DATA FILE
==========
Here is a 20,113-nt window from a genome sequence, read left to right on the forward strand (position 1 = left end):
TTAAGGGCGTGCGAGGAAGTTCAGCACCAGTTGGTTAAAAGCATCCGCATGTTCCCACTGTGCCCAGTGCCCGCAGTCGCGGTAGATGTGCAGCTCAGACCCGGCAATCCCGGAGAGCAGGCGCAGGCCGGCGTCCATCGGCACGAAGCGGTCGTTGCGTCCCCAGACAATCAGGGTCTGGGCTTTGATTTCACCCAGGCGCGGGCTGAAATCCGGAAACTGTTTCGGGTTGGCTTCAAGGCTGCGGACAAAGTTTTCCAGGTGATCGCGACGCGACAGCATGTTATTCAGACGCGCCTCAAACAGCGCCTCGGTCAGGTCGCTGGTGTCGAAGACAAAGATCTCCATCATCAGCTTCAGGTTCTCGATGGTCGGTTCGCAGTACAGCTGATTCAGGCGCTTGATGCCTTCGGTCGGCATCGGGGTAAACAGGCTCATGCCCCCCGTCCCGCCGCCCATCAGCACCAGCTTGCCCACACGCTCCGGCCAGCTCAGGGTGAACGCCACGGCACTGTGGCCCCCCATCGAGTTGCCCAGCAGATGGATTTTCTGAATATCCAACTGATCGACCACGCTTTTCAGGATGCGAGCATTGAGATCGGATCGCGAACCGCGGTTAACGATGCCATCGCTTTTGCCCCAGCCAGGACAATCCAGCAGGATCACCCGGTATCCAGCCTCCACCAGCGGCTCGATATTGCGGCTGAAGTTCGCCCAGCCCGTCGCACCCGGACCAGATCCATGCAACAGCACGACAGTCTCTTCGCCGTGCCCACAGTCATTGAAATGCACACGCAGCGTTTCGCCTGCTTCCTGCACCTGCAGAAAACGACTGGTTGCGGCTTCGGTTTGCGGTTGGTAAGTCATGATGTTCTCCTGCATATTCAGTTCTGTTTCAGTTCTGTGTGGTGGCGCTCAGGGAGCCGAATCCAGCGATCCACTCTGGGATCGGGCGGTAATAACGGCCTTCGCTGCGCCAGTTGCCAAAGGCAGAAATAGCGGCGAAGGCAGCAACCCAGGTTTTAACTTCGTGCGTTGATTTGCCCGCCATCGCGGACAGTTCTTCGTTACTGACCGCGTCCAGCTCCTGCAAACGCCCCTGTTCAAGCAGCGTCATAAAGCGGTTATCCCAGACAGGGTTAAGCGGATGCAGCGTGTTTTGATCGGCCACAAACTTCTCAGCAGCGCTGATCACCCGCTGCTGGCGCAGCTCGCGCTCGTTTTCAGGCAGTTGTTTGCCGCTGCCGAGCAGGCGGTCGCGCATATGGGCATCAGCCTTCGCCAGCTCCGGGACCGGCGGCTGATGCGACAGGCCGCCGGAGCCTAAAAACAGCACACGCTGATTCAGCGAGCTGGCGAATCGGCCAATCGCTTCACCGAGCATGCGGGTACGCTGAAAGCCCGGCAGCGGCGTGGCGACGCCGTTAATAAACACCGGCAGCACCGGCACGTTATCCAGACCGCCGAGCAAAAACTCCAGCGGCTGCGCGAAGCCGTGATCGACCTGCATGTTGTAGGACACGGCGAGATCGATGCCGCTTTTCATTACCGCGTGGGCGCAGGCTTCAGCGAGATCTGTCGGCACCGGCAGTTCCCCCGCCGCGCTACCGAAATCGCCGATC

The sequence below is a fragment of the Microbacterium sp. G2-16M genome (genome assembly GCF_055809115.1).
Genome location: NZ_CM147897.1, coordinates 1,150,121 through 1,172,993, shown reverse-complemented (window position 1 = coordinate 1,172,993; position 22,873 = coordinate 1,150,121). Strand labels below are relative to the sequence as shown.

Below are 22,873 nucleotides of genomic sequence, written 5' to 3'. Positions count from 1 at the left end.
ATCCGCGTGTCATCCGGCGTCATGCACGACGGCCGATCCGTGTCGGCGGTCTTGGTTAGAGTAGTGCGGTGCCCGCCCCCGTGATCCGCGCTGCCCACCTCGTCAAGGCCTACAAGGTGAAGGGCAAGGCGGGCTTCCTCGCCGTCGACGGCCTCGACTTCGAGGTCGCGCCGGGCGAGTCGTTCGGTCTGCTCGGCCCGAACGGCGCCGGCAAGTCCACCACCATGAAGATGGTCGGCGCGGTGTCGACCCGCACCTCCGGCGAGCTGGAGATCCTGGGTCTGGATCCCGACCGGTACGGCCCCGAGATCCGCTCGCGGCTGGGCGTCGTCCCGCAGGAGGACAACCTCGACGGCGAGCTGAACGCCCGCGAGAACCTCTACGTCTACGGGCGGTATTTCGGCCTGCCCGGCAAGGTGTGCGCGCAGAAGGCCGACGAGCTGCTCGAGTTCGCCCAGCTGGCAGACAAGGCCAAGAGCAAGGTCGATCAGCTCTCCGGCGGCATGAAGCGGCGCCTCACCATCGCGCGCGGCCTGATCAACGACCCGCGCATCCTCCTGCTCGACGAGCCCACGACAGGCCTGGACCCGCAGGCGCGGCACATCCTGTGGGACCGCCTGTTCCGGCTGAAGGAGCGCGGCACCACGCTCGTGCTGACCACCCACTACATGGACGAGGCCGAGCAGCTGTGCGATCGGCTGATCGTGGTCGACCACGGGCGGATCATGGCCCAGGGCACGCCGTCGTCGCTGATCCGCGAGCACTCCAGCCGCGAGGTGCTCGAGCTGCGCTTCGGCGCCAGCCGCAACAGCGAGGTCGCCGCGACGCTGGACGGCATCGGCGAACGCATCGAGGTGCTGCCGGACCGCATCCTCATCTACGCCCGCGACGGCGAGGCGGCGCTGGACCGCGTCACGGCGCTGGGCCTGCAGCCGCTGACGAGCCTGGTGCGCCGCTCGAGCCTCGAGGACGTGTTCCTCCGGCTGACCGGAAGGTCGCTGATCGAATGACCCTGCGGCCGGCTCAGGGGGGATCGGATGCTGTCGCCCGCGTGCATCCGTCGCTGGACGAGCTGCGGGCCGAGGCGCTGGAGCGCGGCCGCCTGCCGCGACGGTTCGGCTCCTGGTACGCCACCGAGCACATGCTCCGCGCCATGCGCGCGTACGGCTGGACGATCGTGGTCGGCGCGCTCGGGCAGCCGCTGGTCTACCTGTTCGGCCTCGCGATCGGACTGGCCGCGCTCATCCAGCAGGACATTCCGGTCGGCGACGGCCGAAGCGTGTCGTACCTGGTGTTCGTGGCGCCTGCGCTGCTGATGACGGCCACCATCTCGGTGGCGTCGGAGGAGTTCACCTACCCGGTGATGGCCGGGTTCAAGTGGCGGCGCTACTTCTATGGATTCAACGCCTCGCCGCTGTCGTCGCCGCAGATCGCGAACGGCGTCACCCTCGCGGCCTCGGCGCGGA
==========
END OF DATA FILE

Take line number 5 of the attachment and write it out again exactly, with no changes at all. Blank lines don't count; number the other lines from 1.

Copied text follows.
Below are 22,873 nucleotides of genomic sequence, written 5' to 3'. Positions count from 1 at the left end.